Terms: Win | Units: 3-5 | UG Reqs: WAY-A-II, WAY-CE | Grading: Letter (ABCD/NP)

MUSIC 135: Harmonic Convergence: Music's Intersections with Science, Mathematics, History, and Literature

Topics include music and the brain; tuning and temperament; musical form; connections between music and mathematics; and readings in history and literature with strong musical elements. Readings include "The Power of Music" (Mannes), "Musicophilia" (Sacks), "From Music to Mathematics" (Roberts), "The Kreutzer Sonata" (Tolstoy), "A Clockwork Orange" and "Honey for the Bears" (Burgess). Compositions by Bach, Mozart, Beethoven, Debussy, Schoenberg, Stravinsky, Shostakovich, and others will be studied. Goals: increased understanding of music's relationship to other fields; improved writing skills. While ability to read music is not required, students with musical ability will be encouraged to perform relevant works in class.
Terms: not given this year, last offered Winter 2018 | Units: 3 | UG Reqs: WAY-A-II | Grading: Letter or Credit/No Credit

MUSIC 141J: Studies in Music of the Renaissance (MUSIC 241J)

Prerequisites: MUSIC 21, MUSIC 40. (WIM at 4-unit level only.)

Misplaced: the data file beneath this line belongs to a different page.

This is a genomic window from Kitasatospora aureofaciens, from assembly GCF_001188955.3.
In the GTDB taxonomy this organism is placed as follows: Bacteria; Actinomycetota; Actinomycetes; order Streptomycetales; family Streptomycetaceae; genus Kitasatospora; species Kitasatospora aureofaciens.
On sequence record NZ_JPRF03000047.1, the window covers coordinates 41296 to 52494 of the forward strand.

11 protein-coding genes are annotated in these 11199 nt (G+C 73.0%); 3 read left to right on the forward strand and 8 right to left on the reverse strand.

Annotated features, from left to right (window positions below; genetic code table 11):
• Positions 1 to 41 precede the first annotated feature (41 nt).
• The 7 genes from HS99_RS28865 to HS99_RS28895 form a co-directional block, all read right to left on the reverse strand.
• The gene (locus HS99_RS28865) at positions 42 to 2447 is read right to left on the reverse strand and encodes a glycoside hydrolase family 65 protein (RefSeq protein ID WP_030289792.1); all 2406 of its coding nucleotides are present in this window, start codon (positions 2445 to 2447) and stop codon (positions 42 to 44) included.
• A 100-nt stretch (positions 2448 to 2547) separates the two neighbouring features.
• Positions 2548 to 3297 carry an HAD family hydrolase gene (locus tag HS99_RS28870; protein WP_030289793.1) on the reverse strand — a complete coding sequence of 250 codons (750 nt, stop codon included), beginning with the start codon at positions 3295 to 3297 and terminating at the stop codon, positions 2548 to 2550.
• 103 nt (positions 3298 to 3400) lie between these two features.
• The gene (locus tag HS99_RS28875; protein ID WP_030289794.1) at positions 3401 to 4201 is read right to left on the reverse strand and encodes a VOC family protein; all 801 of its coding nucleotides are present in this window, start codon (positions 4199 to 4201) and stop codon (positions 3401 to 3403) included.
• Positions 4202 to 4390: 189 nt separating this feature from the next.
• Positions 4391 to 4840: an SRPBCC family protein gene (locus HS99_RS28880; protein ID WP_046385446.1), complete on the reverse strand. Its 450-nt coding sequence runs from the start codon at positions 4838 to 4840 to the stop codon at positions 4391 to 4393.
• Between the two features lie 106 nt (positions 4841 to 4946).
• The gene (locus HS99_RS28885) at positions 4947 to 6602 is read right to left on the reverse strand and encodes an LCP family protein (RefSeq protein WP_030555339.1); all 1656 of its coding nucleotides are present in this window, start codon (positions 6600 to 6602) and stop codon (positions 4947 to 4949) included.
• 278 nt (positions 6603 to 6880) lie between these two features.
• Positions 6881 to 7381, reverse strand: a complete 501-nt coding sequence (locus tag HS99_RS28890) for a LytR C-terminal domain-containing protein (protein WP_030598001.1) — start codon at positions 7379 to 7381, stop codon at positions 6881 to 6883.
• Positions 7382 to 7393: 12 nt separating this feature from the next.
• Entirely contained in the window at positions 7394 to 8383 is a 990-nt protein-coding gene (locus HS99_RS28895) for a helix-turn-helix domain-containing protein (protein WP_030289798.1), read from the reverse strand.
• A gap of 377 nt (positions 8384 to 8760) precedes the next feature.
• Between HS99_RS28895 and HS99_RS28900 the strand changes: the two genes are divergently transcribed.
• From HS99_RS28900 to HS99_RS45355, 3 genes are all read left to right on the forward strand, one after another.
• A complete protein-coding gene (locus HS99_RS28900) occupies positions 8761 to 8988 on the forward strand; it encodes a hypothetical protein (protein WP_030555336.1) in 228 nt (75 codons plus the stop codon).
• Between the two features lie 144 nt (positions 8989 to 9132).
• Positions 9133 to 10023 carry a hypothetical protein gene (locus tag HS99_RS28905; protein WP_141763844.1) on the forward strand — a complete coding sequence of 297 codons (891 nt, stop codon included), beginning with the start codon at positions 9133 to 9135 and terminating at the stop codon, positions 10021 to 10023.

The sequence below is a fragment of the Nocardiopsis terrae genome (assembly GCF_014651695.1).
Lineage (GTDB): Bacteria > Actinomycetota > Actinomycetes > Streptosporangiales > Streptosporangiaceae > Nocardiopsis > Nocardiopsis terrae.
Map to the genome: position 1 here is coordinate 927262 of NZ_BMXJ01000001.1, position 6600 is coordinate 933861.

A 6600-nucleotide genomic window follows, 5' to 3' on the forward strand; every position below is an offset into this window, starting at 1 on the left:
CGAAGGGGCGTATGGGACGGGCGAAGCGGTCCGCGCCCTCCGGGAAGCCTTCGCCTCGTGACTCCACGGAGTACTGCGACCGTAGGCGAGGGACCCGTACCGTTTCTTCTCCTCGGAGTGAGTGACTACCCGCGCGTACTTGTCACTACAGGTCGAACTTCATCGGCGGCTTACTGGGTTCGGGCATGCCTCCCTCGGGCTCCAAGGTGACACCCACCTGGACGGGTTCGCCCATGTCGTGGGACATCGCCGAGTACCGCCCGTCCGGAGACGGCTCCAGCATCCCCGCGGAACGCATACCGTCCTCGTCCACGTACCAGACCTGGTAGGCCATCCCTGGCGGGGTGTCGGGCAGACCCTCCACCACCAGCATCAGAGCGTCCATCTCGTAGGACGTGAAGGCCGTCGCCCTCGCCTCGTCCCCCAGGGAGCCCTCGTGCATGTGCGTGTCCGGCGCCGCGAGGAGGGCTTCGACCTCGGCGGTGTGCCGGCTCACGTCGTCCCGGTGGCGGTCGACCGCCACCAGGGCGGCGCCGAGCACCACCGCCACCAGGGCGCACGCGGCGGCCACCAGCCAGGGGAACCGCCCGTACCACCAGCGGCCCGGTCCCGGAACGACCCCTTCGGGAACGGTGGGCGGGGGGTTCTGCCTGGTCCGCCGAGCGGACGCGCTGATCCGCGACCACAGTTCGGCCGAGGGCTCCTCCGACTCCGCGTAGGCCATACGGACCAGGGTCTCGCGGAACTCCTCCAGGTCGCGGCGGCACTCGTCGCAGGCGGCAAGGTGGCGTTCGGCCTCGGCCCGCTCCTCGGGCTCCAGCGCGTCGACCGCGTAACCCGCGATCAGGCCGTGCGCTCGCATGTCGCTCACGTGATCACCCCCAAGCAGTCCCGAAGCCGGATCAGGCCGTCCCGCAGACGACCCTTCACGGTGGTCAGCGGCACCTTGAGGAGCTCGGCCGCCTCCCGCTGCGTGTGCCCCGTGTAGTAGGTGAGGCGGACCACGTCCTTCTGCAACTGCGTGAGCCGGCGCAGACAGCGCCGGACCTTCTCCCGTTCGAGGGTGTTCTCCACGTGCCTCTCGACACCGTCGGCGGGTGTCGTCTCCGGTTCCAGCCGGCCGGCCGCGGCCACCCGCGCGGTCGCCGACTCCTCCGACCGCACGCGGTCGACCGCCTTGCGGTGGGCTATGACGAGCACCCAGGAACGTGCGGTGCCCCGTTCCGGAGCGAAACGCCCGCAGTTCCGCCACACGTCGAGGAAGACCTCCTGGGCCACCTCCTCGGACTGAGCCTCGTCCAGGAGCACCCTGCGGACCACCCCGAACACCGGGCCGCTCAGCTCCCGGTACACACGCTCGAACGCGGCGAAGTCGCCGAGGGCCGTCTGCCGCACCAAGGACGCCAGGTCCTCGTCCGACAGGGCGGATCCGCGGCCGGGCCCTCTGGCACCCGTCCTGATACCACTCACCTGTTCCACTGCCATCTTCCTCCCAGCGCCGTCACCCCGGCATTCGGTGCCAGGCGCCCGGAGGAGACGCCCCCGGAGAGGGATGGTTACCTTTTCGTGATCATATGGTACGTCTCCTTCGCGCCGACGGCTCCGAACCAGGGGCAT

Terms: not given this year | Units: 2-4 | UG Reqs: GER:DB-Hum, WAY-A-II | Repeatable for credit | Grading: Letter or Credit/No Credit

MUSIC 142K: Studies in Music of the Baroque: Handel the Cosmopolitan (MUSIC 242K)

Music history seminar on the operatic, sacred, and instrumental works of G.F. Handel as examples of the diversity, cosmopolitanism, expression, formal and technical features, and social uses of music in the first half of eighteenth century. Traces Handel¿s career from his native Germany to an elite Roman circle of musical connoisseurs, and to the Italian opera company he founded in London and his transformation of Italian opera into a new genre of English oratorio. By analyzing Handel¿s works in context, we examine the aesthetic, harmonic, and dramatic principles of the major European Baroque art-music genres. Prerequisites: MUSIC 22, MUSIC 41. (WIM at 4-unit level only.)
Terms: Spr | Units: 4-5 | UG Reqs: WAY-A-II | Grading: Letter (ABCD/NP)
Instructors: Hadlock, H. (PI)

MUSIC 143J: Studies in Music of the Classical Period: Franz Joseph Haydn (MUSIC 243J)

Music and Musicians in the Age of EnlightenmentnPrerequisites: MUSIC 22, MUSIC 41. (WIM at 4-unit level only.)
Terms: given next year, last offered Autumn 2014 | Units: 3-4 | UG Reqs: GER:DB-Hum, WAY-A-II | Repeatable for credit | Grading: Letter (ABCD/NP)

MUSIC 146M: New Keywords in African Sound (AFRICAAM 146D, AFRICAST 146M, CSRE 146D, MUSIC 246M)